Tuesday, 15 April 2014

Teaching Business

"Business English" is a grizzly little epithet. It suggests something too much at ease in conference centres and on team-building excursions. What business English teaching attempts is a tidy reduction of the language to  battle-ready nuggets of usefulness: thus such aggressively targeted niches of study as "language for describing key players in e-commerce." In theory I've nothing against this. Who wants to study the future perfect continuous when you only really want to be able to go on holiday and, in the words of one student, "not look stupid"? So, of course, teach students what they need. 

The problem comes when things get too obscure. When the basic value of learning English for most people is that it's a holiday necessity (like beachwear or sun-tan lotion), it's probably best not to push things too far.  I've never met anyone who really cared about learning the precise etiquette of email writing in English because, unless you're a sociopath, you'll generally intuit it. The same thing goes for "lexis relating to conference calls" or "chatting at the water-cooler".

Like everything else that happens there, people who study English at work are utterly alienated from it. That pretty much rules out homework. Or often attendance. The lessons are a routine only slightly more preoccupying than ordering something from a vending machine or going to make coffee. Indeed, in such conditions, my function is not wholly dissimilar to that of a vending machine: they make a selection, I spit out the right thing. This is consumed with the force at least of habit, though not with any noticeable satisfaction. Its memory is discarded moments later.

Providing such services can be oddly degrading. At least when I'm teaching seven year-olds can and can't there's actual learning going on. I arrive at companies feeling like a cheap door to door salesman, or worse, some kind of motivational speaker. 'Let's all get up and stand in a circle,' I've been known to say. Understandable, then, that the only response is a heavy sinking feeling. The distant whirr of photocopiers grows louder in the conference room quiet. Post-lunch jaws slacken around me. Ties are loosened. Chairs creak under the weight of impatient bottoms.

This quiet weight of expectation is hard to shoulder. I feel, in psychoanalytic terms,like  the classic hysteric: frantically trying to impress some inscrutable master. 'How about this one on over-fishing in the Indian Ocean?' Someone picks at a finger-nail. 'How about this one on the Notting Hill carnival?' A muted sigh. A cleared throat. My most frequently asked question of myself while I'm teaching is: How much of a dick am I being? Not what are they learning? But how annoying am I? This is, I suppose, as it should be, when you're asking for the attention of lots of people who are much older and more experienced than you are. In a business English class, however, the answer is necessarily: Quite a lot of a dick. That's because most people, when they're at work, just want to work. Or not work and talk about what they want. Or better, not work and not talk and stare out the window or do crosswords.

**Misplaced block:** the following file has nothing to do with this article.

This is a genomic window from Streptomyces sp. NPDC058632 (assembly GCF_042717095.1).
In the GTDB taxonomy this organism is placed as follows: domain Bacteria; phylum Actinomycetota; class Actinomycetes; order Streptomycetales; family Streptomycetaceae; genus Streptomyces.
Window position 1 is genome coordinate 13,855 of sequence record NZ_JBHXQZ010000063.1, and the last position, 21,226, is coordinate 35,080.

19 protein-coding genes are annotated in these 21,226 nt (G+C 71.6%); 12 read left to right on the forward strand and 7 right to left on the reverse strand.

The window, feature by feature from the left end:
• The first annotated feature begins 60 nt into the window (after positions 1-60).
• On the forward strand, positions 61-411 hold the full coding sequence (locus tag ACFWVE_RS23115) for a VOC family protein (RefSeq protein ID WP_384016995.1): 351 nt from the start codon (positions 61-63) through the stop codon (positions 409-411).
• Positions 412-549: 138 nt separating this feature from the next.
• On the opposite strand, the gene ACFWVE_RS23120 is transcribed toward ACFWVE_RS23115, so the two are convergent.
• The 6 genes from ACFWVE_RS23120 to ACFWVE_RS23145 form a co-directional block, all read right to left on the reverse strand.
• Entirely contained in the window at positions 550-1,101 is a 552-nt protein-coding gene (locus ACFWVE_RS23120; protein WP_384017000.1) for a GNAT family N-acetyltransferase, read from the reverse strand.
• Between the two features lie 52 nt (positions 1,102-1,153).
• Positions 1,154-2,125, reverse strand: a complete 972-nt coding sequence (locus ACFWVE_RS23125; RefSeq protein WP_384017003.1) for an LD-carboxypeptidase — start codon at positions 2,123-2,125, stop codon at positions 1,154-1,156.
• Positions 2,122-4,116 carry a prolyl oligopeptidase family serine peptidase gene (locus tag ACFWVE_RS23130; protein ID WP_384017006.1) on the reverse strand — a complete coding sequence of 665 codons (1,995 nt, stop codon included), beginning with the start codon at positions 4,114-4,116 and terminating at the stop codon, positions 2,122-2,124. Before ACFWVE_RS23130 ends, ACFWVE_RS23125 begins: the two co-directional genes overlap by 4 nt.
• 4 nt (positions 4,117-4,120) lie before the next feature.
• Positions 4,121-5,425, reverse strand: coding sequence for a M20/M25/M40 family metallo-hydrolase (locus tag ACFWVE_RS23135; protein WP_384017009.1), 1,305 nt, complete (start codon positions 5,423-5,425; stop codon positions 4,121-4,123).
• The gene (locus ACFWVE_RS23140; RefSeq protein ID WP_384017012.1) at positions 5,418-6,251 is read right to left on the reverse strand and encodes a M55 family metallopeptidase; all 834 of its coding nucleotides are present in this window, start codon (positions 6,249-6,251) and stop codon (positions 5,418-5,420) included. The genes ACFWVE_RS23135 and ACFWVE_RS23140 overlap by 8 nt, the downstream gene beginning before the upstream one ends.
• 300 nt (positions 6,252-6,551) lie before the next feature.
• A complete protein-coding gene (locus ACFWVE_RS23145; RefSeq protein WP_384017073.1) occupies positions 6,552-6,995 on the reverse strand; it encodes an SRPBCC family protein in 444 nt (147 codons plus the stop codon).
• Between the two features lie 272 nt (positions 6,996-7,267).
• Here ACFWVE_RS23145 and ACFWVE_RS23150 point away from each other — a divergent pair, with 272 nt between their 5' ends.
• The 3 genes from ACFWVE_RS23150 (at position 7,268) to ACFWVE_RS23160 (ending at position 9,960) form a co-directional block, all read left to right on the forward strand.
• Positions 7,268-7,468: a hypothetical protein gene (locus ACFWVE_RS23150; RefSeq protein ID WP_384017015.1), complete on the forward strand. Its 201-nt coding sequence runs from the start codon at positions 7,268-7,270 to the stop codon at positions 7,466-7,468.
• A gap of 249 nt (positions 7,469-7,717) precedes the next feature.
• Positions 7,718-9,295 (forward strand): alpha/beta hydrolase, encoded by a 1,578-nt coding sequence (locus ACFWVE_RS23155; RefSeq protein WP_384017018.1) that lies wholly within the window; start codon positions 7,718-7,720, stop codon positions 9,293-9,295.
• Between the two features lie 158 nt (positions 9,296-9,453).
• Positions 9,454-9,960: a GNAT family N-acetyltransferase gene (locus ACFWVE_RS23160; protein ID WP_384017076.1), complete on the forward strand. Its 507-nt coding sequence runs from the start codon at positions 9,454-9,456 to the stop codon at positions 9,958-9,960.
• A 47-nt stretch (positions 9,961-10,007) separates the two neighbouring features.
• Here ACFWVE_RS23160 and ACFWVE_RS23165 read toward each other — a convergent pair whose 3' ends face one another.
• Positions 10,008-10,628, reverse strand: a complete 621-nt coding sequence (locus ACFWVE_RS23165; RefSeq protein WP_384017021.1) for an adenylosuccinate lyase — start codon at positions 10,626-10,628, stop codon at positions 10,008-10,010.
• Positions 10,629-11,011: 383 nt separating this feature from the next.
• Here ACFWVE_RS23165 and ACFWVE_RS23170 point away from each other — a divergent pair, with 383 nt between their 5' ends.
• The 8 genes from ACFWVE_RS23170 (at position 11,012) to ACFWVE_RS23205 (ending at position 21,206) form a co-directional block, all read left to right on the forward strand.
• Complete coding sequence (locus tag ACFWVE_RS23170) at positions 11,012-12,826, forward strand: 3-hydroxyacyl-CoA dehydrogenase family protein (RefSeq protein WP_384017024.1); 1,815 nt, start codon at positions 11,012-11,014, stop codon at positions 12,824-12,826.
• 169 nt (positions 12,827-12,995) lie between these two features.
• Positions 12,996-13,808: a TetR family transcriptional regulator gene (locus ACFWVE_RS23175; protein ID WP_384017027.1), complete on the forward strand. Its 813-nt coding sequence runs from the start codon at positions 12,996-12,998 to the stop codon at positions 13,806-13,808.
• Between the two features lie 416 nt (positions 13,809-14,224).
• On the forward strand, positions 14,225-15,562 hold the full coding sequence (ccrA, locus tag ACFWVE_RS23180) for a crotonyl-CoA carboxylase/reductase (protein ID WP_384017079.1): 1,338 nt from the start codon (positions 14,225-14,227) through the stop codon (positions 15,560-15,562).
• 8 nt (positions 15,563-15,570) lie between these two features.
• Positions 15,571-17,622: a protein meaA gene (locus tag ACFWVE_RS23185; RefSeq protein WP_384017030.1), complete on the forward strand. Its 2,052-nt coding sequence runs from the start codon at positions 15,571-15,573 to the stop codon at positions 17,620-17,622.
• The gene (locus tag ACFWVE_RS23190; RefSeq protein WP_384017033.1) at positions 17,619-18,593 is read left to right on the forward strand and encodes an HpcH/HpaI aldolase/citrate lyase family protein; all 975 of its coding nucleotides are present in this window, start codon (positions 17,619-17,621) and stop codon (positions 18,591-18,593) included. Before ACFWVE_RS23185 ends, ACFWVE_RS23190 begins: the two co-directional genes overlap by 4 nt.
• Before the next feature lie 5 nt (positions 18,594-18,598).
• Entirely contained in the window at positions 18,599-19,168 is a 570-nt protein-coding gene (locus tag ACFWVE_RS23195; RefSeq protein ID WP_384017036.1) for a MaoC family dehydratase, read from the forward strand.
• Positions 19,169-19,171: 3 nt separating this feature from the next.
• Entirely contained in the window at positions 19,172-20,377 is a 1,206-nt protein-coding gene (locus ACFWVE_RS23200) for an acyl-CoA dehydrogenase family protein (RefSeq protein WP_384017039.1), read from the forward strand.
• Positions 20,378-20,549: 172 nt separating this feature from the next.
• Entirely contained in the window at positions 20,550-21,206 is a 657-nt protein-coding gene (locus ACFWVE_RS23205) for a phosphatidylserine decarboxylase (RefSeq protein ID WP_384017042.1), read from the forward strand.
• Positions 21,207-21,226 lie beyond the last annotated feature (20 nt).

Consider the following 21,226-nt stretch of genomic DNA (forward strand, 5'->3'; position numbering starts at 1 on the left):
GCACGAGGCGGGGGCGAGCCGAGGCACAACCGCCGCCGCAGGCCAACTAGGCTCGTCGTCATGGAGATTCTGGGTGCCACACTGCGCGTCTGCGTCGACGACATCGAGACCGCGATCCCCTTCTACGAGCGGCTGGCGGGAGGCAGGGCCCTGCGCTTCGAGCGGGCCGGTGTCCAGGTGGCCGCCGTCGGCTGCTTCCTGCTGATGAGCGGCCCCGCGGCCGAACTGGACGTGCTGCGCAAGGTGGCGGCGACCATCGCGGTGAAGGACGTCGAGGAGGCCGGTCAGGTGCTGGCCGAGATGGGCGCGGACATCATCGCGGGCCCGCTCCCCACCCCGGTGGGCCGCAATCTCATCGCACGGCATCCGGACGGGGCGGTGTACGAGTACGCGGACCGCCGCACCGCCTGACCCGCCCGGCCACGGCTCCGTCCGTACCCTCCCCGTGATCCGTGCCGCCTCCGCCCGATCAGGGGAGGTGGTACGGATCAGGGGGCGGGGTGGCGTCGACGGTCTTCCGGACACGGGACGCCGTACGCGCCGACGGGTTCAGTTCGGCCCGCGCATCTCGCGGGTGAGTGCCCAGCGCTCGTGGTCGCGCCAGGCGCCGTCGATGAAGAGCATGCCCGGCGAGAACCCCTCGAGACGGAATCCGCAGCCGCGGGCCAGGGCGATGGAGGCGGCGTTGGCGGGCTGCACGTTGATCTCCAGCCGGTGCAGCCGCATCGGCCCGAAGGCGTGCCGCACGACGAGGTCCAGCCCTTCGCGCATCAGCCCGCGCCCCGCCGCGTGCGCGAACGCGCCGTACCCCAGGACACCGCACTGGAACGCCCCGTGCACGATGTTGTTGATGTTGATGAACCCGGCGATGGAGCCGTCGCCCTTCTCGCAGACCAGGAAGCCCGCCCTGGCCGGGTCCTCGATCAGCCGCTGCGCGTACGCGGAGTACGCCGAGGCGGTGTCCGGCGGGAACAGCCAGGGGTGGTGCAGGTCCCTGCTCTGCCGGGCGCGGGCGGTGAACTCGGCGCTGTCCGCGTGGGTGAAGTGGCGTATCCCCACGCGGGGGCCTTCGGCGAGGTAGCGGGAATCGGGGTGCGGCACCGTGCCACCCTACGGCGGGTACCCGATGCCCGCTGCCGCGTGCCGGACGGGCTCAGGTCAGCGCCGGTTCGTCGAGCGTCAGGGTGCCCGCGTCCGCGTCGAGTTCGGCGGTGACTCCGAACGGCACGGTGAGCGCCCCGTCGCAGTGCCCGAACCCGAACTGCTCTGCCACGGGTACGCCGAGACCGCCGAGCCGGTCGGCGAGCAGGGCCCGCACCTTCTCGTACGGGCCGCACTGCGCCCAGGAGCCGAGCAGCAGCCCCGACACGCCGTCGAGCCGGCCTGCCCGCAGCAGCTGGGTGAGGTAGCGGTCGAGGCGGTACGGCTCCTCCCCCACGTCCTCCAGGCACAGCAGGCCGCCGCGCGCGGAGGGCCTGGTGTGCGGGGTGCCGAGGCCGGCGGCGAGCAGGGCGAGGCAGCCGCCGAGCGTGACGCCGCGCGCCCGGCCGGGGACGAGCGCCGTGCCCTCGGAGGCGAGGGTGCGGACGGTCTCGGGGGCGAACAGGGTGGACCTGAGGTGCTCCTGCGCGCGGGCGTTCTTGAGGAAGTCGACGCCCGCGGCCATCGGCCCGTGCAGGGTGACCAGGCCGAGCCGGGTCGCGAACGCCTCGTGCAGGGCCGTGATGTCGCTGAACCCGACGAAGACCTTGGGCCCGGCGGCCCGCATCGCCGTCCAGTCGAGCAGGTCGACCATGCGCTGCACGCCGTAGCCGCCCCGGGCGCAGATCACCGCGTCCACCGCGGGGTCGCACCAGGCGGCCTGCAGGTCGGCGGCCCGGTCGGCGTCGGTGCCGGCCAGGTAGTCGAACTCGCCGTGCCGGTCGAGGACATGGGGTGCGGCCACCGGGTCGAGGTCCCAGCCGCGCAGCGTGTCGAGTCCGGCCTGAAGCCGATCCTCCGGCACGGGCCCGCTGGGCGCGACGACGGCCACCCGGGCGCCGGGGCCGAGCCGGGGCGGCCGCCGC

The most terrifying thing about business English and its invasion of the workplace is this: it participates in that postmodern managerial desire to make all time simultaneously recreational and productive. It's not so much a desire to eliminate relaxation, more that those in charge hanker for a world where the division between work and leisure no longer exists: massages and clay pigeon shooting and walking holidays and studying in your spare time and even staring out the window all become legitimate parts of the working day. It's with horror that I imagine myself a part of that.

There is the occasional, heart warming exception. Take Jirka and David. Two computer programmers who work for the incessantly modern Avast (rumoured to have "barefoot" days at the office), they are typically awkward IT types. Neither do any homework, of course. But that's fine: Jirka has a two year-old daughter. David, I think, just comes along for the company. While Jirka is a sort of quiet stoner who enjoys listening to Pink Floyd, David is a short, bald, very shy man in his thirties. Both come along for an hour and a half, and together we do very little. They talk about software, how rubbish they both think Apple is, their families, and what good beers I should try. Then they leave. Their only motivation in coming is, I think, to escape the office for a bit. It's a relief I'm more than happy to provide.

1 comment:

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